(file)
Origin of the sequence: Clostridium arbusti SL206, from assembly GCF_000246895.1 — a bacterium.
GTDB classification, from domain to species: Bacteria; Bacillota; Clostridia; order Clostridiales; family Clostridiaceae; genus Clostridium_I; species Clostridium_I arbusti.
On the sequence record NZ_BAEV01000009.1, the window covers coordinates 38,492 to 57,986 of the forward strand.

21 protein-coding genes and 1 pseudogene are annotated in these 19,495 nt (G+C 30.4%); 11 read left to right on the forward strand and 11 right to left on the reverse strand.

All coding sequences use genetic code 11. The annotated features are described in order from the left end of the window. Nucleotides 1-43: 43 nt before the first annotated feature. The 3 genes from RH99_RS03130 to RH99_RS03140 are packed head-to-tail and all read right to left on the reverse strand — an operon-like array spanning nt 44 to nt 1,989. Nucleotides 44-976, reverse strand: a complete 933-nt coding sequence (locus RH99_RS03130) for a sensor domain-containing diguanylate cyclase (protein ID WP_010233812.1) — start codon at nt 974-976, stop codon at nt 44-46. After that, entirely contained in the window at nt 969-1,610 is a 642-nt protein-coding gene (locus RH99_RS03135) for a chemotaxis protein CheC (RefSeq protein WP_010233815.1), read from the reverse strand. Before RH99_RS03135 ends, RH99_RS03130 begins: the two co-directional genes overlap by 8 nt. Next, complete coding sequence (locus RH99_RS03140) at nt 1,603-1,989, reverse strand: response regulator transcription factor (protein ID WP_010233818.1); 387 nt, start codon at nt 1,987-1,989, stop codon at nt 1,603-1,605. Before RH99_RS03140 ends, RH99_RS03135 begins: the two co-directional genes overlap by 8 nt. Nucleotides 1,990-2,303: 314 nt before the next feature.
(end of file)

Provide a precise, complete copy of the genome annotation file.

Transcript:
Origin of the sequence: Clostridium arbusti SL206, from assembly GCF_000246895.1 — a bacterium.
GTDB classification, from domain to species: Bacteria; Bacillota; Clostridia; order Clostridiales; family Clostridiaceae; genus Clostridium_I; species Clostridium_I arbusti.
On the sequence record NZ_BAEV01000009.1, the window covers coordinates 38,492 to 57,986 of the forward strand.

21 protein-coding genes and 1 pseudogene are annotated in these 19,495 nt (G+C 30.4%); 11 read left to right on the forward strand and 11 right to left on the reverse strand.

All coding sequences use genetic code 11. The annotated features are described in order from the left end of the window. Nucleotides 1-43: 43 nt before the first annotated feature. The 3 genes from RH99_RS03130 to RH99_RS03140 are packed head-to-tail and all read right to left on the reverse strand — an operon-like array spanning nt 44 to nt 1,989. Nucleotides 44-976, reverse strand: a complete 933-nt coding sequence (locus RH99_RS03130) for a sensor domain-containing diguanylate cyclase (protein ID WP_010233812.1) — start codon at nt 974-976, stop codon at nt 44-46. After that, entirely contained in the window at nt 969-1,610 is a 642-nt protein-coding gene (locus RH99_RS03135) for a chemotaxis protein CheC (RefSeq protein WP_010233815.1), read from the reverse strand. Before RH99_RS03135 ends, RH99_RS03130 begins: the two co-directional genes overlap by 8 nt. Next, complete coding sequence (locus RH99_RS03140) at nt 1,603-1,989, reverse strand: response regulator transcription factor (protein ID WP_010233818.1); 387 nt, start codon at nt 1,987-1,989, stop codon at nt 1,603-1,605. Before RH99_RS03140 ends, RH99_RS03135 begins: the two co-directional genes overlap by 8 nt. Nucleotides 1,990-2,303: 314 nt before the next feature.